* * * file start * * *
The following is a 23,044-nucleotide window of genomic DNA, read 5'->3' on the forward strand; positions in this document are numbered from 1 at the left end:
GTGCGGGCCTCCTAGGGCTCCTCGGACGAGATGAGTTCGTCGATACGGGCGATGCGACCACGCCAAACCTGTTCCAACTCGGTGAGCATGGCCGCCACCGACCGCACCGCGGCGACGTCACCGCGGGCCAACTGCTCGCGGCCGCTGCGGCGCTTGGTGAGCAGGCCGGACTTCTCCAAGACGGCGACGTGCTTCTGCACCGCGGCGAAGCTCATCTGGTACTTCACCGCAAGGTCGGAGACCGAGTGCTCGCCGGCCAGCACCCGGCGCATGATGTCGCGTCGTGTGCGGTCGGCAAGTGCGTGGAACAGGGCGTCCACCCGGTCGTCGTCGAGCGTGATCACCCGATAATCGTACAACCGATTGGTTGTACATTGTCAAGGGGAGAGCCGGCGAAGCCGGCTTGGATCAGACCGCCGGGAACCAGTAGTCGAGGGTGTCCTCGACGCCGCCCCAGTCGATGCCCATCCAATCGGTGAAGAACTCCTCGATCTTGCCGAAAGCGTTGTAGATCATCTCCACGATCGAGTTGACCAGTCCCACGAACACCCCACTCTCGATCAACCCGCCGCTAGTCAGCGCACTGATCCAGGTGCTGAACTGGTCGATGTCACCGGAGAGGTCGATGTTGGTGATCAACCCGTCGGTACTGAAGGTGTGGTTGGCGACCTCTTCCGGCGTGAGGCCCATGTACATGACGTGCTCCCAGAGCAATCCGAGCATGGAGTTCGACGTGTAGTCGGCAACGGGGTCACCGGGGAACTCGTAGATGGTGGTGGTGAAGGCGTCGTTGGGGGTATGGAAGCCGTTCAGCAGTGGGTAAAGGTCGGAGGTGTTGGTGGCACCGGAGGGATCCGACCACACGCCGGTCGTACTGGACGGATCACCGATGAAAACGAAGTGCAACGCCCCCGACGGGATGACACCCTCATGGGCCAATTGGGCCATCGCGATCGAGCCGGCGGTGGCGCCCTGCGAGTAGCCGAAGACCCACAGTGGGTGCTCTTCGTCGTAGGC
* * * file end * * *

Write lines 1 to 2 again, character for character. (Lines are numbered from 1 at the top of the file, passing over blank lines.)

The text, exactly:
The following is a 23,044-nucleotide window of genomic DNA, read 5'->3' on the forward strand; positions in this document are numbered from 1 at the left end:
GTGCGGGCCTCCTAGGGCTCCTCGGACGAGATGAGTTCGTCGATACGGGCGATGCGACCACGCCAAACCTGTTCCAACTCGGTGAGCATGGCCGCCACCGACCGCACCGCGGCGACGTCACCGCGGGCCAACTGCTCGCGGCCGCTGCGGCGCTTGGTGAGCAGGCCGGACTTCTCCAAGACGGCGACGTGCTTCTGCACCGCGGCGAAGCTCATCTGGTACTTCACCGCAAGGTCGGAGACCGAGTGCTCGCCGGCCAGCACCCGGCGCATGATGTCGCGTCGTGTGCGGTCGGCAAGTGCGTGGAACAGGGCGTCCACCCGGTCGTCGTCGAGCGTGATCACCCGATAATCGTACAACCGATTGGTTGTACATTGTCAAGGGGAGAGCCGGCGAAGCCGGCTTGGATCAGACCGCCGGGAACCAGTAGTCGAGGGTGTCCTCGACGCCGCCCCAGTCGATGCCCATCCAATCGGTGAAGAACTCCTCGATCTTGCCGAAAGCGTTGTAGATCATCTCCACGATCGAGTTGACCAGTCCCACGAACACCCCACTCTCGATCAACCCGCCGCTAGTCAGCGCACTGATCCAGGTGCTGAACTGGTCGATGTCACCGGAGAGGTCGATGTTGGTGATCAACCCGTCGGTACTGAAGGTGTGGTTGGCGACCTCTTCCGGCGTGAGGCCCATGTACATGACGTGCTCCCAGAGCAATCCGAGCATGGAGTTCGACGTGTAGTCGGCAACGGGGTCACCGGGGAACTCGTAGATGGTGGTGGTGAAGGCGTCGTTGGGGGTATGGAAGCCGTTCAGCAGTGGGTAAAGGTCGGAGGTGTTGGTGGCACCGGAGGGATCCGACCACACGCCGGTCGTACTGGACGGATCACCGATGAAAACGAAGTGCAACGCCCCCGACGGGATGACACCCTCATGGGCCAATTGGGCCATCGCGATCGAGCCGGCGGTGGCGCCCTGCGAGTAGCCGAAGACCCACAGTGGGTGCTCTTCGTCGTAGGC